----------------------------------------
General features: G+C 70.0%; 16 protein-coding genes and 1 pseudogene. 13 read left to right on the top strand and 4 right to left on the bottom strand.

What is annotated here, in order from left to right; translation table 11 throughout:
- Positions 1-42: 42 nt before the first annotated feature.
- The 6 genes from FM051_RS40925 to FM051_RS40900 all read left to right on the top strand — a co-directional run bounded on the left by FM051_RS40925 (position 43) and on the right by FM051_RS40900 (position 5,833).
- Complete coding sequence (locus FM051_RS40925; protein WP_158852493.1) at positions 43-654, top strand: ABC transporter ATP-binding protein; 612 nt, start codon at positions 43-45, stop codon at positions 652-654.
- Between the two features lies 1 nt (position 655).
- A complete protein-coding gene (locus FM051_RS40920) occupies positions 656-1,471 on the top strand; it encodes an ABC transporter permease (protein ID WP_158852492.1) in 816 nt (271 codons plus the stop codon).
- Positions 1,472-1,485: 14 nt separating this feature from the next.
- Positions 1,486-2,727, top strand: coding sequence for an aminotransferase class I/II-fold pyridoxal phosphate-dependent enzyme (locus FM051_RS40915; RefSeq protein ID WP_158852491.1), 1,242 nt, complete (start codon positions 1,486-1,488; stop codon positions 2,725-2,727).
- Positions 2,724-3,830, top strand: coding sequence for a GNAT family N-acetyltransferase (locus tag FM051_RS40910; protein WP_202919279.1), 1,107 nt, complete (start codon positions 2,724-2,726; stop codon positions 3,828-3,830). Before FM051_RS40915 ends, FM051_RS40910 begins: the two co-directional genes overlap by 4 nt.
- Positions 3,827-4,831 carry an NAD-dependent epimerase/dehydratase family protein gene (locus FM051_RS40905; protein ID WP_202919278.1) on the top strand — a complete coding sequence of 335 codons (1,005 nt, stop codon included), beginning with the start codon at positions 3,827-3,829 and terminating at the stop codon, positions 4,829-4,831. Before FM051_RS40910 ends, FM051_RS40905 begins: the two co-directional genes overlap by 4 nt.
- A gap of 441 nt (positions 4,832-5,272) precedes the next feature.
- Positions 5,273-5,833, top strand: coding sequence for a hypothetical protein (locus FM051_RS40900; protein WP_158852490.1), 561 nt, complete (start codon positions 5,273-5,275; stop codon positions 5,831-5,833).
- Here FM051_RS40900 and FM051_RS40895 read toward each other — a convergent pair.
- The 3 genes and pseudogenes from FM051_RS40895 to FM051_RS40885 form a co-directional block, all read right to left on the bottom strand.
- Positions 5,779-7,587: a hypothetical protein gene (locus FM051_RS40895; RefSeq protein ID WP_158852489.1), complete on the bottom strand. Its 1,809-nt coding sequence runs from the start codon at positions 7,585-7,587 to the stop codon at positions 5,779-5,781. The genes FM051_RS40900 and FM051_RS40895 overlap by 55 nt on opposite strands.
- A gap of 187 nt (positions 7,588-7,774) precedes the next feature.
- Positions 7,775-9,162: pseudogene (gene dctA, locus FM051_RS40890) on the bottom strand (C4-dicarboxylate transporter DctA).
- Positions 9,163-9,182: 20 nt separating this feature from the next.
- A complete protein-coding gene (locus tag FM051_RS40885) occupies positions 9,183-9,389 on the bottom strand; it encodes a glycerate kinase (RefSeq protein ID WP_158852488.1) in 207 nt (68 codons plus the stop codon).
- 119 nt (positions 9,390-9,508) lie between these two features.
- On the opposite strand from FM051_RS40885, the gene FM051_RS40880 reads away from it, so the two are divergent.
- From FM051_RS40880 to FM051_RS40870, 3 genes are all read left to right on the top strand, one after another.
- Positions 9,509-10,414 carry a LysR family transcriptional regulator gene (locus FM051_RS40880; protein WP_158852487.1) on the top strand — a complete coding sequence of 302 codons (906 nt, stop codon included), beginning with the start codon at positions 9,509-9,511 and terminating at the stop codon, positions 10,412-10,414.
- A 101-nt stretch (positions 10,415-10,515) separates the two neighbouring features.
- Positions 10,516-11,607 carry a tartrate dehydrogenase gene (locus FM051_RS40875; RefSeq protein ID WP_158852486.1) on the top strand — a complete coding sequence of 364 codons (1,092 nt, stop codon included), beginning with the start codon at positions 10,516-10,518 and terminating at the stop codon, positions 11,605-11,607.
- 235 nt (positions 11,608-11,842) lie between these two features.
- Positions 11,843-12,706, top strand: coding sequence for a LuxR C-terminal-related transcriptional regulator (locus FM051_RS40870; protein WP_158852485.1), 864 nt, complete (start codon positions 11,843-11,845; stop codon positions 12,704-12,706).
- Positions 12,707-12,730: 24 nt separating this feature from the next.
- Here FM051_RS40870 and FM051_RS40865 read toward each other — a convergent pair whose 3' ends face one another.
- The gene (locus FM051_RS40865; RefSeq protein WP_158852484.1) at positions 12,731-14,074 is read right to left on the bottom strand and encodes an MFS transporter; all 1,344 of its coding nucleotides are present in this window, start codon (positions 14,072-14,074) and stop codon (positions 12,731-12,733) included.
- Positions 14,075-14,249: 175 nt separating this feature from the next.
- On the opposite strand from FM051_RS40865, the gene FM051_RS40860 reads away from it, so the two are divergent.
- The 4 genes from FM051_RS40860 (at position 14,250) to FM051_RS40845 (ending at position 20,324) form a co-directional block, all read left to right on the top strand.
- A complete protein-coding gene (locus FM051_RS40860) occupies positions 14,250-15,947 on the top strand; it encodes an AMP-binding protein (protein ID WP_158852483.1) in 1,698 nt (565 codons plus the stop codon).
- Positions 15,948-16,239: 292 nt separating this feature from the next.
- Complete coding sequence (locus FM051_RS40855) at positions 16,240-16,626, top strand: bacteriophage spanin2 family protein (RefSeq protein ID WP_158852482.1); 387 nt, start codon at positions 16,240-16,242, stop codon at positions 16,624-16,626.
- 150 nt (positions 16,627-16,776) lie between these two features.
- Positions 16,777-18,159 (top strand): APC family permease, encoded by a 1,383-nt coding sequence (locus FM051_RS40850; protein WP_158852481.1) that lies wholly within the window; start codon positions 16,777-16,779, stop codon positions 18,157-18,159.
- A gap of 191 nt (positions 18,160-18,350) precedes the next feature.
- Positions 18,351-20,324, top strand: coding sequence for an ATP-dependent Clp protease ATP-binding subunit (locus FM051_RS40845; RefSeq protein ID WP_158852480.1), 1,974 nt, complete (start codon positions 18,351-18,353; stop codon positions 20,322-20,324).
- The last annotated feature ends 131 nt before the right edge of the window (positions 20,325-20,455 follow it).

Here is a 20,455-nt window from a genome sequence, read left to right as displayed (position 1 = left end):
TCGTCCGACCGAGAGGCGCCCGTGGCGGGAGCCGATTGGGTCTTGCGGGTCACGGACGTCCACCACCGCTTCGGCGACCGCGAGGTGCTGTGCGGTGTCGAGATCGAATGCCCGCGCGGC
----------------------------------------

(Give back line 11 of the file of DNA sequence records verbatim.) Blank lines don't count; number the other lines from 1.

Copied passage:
- Positions 3,827-4,831 carry an NAD-dependent epimerase/dehydratase family protein gene (locus FM051_RS40905; protein ID WP_202919278.1) on the top strand — a complete coding sequence of 335 codons (1,005 nt, stop codon included), beginning with the start codon at positions 3,827-3,829 and terminating at the stop codon, positions 4,829-4,831. Before FM051_RS40910 ends, FM051_RS40905 begins: the two co-directional genes overlap by 4 nt.